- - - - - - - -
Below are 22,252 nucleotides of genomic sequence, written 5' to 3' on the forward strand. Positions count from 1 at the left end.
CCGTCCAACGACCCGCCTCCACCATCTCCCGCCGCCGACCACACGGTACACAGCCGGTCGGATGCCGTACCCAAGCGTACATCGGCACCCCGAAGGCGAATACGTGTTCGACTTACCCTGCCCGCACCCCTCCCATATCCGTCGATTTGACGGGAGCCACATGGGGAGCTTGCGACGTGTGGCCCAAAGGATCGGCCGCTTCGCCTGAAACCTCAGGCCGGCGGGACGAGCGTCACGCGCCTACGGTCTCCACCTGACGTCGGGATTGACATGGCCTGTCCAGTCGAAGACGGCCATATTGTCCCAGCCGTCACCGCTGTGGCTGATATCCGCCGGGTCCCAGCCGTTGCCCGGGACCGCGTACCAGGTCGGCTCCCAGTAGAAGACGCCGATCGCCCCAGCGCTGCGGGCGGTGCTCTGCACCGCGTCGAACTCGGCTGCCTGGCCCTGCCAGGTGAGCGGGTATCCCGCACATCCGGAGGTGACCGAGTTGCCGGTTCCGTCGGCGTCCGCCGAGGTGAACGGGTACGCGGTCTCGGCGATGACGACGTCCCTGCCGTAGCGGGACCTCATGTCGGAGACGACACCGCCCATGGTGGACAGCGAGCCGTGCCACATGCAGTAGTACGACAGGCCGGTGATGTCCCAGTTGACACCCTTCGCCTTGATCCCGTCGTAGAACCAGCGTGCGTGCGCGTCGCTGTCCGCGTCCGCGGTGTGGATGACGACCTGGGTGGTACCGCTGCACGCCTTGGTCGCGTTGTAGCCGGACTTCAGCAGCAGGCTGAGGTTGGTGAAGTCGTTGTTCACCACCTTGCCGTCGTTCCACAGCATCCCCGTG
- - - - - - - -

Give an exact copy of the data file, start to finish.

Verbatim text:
Below are 22,252 nucleotides of genomic sequence, written 5' to 3' on the forward strand. Positions count from 1 at the left end.
CCGTCCAACGACCCGCCTCCACCATCTCCCGCCGCCGACCACACGGTACACAGCCGGTCGGATGCCGTACCCAAGCGTACATCGGCACCCCGAAGGCGAATACGTGTTCGACTTACCCTGCCCGCACCCCTCCCATATCCGTCGATTTGACGGGAGCCACATGGGGAGCTTGCGACGTGTGGCCCAAAGGATCGGCCGCTTCGCCTGAAACCTCAGGCCGGCGGGACGAGCGTCACGCGCCTACGGTCTCCACCTGACGTCGGGATTGACATGGCCTGTCCAGTCGAAGACGGCCATATTGTCCCAGCCGTCACCGCTGTGGCTGATATCCGCCGGGTCCCAGCCGTTGCCCGGGACCGCGTACCAGGTCGGCTCCCAGTAGAAGACGCCGATCGCCCCAGCGCTGCGGGCGGTGCTCTGCACCGCGTCGAACTCGGCTGCCTGGCCCTGCCAGGTGAGCGGGTATCCCGCACATCCGGAGGTGACCGAGTTGCCGGTTCCGTCGGCGTCCGCCGAGGTGAACGGGTACGCGGTCTCGGCGATGACGACGTCCCTGCCGTAGCGGGACCTCATGTCGGAGACGACACCGCCCATGGTGGACAGCGAGCCGTGCCACATGCAGTAGTACGACAGGCCGGTGATGTCCCAGTTGACACCCTTCGCCTTGATCCCGTCGTAGAACCAGCGTGCGTGCGCGTCGCTGTCCGCGTCCGCGGTGTGGATGACGACCTGGGTGGTACCGCTGCACGCCTTGGTCGCGTTGTAGCCGGACTTCAGCAGCAGGCTGAGGTTGGTGAAGTCGTTGTTCACCACCTTGCCGTCGTTCCACAGCATCCCCGTG